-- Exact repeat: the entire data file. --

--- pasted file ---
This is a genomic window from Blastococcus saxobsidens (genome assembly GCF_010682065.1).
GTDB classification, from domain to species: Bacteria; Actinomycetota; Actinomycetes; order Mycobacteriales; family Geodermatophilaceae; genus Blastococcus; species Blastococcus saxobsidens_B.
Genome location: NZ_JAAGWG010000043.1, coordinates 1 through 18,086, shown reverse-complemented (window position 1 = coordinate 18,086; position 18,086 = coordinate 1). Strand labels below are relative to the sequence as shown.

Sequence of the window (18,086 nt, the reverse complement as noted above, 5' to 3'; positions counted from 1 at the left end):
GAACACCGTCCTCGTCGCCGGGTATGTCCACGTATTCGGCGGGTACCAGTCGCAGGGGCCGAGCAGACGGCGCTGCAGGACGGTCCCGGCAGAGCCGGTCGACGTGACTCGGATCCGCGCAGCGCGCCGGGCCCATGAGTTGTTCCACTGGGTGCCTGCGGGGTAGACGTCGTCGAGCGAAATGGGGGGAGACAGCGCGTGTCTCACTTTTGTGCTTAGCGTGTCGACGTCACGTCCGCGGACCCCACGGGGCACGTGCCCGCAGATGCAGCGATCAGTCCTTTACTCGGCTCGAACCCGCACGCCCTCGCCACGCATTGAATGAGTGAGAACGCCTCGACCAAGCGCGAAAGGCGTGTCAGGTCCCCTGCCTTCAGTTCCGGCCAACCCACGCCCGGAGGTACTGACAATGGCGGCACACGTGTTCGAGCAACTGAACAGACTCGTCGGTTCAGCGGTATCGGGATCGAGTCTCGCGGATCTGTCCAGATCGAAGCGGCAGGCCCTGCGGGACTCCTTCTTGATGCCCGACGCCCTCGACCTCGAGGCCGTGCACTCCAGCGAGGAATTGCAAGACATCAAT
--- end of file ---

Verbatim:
This is a genomic window from Blastococcus saxobsidens (genome assembly GCF_010682065.1).
GTDB classification, from domain to species: Bacteria; Actinomycetota; Actinomycetes; order Mycobacteriales; family Geodermatophilaceae; genus Blastococcus; species Blastococcus saxobsidens_B.
Genome location: NZ_JAAGWG010000043.1, coordinates 1 through 18,086, shown reverse-complemented (window position 1 = coordinate 18,086; position 18,086 = coordinate 1). Strand labels below are relative to the sequence as shown.

Sequence of the window (18,086 nt, the reverse complement as noted above, 5' to 3'; positions counted from 1 at the left end):
GAACACCGTCCTCGTCGCCGGGTATGTCCACGTATTCGGCGGGTACCAGTCGCAGGGGCCGAGCAGACGGCGCTGCAGGACGGTCCCGGCAGAGCCGGTCGACGTGACTCGGATCCGCGCAGCGCGCCGGGCCCATGAGTTGTTCCACTGGGTGCCTGCGGGGTAGACGTCGTCGAGCGAAATGGGGGGAGACAGCGCGTGTCTCACTTTTGTGCTTAGCGTGTCGACGTCACGTCCGCGGACCCCACGGGGCACGTGCCCGCAGATGCAGCGATCAGTCCTTTACTCGGCTCGAACCCGCACGCCCTCGCCACGCATTGAATGAGTGAGAACGCCTCGACCAAGCGCGAAAGGCGTGTCAGGTCCCCTGCCTTCAGTTCCGGCCAACCCACGCCCGGAGGTACTGACAATGGCGGCACACGTGTTCGAGCAACTGAACAGACTCGTCGGTTCAGCGGTATCGGGATCGAGTCTCGCGGATCTGTCCAGATCGAAGCGGCAGGCCCTGCGGGACTCCTTCTTGATGCCCGACGCCCTCGACCTCGAGGCCGTGCACTCCAGCGAGGAATTGCAAGACATCAAT